By evening, I am in Kalpa. The setting sun bathes the soaring snow peaks of Kinner Kailash and Jorkhanden in a dazzling shade of pink, to match the blossoms lining the route. From the porch of the Kalpa circuit house located at a height of 2,900 m, the snow range appears so full and frontal, so tantalisingly close, that one is tempted to reach out and touch it. Sunset at Kalpa is a magnificent experience, well worth the two-day Jeep ride from Kalka. As in most other places, it is the circuit house that has the dress circle views. No routine, run-down, ramshackle government building this. The Kalpa circuit house is ancient, elegant and quaint. It has glazed corridors offering an unhindered view of the peaks and the stately firs. And the caretaker tells me that I am standing at the same spot where Sven Hedin, the Swedish explorer, once stood and gazed at these very peaks over a hundred years ago.

A bird's eye view of Namgia village from an adjacent peak.-

The next morning I spot Kalpa town in the valley below, its slate roofs glinting like mirrors. The headquarters of Kinnaur district was Kalpa until the official complex was shifted to Recong Peo, lower down the valley, a few years ago. I stroll down the winding road lined by apricot trees in full bloom. Tiny, decrepit saw mills dot the roadside. Constable country this - cottonwool clouds on a clear azure sky, and curling smoke from the sloping rooftops. I spot two cowherds in their hill outfits and patronisingly ask them if I could take their picture, only to be told in clipped English, "Why not?" My sheepishness is greeted with a disarming smile as one of them chats me up.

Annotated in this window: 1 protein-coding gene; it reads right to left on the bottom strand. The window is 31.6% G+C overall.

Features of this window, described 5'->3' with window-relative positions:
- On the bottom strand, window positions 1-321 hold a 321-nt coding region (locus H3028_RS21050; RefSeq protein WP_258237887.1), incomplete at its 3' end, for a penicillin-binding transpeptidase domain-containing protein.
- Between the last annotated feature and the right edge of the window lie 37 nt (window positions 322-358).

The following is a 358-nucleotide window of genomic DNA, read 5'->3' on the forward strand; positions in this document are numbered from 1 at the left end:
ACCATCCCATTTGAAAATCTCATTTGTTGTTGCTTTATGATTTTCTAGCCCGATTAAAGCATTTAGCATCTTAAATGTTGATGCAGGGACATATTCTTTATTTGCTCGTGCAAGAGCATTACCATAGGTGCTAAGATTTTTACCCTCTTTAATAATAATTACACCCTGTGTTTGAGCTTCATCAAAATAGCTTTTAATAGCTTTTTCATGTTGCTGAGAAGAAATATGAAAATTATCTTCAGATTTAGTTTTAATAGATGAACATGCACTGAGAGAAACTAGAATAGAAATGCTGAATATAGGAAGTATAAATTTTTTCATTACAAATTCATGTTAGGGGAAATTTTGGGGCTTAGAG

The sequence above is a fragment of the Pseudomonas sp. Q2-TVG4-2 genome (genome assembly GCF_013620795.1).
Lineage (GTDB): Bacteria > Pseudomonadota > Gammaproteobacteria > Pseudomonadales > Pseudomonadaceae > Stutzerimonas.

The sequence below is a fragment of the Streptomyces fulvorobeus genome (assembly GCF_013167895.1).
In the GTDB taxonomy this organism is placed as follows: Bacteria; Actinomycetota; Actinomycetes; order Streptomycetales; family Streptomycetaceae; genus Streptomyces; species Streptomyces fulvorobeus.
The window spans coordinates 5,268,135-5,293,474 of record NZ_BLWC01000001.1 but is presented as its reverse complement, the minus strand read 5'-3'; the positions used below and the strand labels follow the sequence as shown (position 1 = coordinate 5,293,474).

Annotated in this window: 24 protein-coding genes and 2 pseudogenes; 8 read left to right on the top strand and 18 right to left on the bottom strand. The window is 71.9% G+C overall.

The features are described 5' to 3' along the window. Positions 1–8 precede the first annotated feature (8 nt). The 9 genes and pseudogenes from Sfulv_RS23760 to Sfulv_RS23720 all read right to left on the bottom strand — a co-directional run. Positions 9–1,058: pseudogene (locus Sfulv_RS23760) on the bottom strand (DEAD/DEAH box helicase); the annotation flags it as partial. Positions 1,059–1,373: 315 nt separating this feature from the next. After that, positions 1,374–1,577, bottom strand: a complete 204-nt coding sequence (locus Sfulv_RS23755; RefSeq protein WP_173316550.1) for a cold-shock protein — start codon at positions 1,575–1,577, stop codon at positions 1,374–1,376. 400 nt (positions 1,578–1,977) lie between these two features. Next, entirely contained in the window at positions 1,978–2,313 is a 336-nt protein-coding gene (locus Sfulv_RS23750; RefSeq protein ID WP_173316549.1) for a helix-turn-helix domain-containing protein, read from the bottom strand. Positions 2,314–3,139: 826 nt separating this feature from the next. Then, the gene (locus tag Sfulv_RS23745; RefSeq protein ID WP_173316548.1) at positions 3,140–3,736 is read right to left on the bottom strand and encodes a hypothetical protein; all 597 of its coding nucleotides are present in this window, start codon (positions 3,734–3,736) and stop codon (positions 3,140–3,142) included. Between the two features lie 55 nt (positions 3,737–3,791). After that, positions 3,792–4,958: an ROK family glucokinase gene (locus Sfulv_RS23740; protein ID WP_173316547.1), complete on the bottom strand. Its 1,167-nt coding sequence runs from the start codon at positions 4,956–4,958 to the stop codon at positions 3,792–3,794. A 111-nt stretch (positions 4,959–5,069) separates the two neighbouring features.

The last leg of the journey is a smooth drive on an almost plateau-like stretch along the old Hindustan-Tibet road. I halt at the impressive Nathpa-Jhakri hydel project, a run-of-the-river project with a capacity of 1,500 megawatts. The 27.4-km-long tunnel, 10.15 m in diameter, is said to be one of the longest tunnels among hydel projects in the world.

Border Roads Organisation workers repairing a remote mountain road.-

Not far from the dam site is the almost-finished rainbow bridge that glints in the evening light. The entire stretch is a beehive of activity with dumpers, cranes, trucks and helmeted men swarming all over the slopes. I am told the Sutlej is a virtual powerhouse of Himachal Pradesh and the various hydel projects under way will produce as much as 10,000 MW of electricity when complete.

I cross Rampur Bushahr, the capital of an ancient princely state, 130 km from Shimla, on the Hindustan-Tibet Road. Just before Narkhanda, I reluctantly part company with the Sutlej, which continues its journey into the dusty northern plains, where it joins the Chenab and eventually the Indus and continues its journey into Pakistan.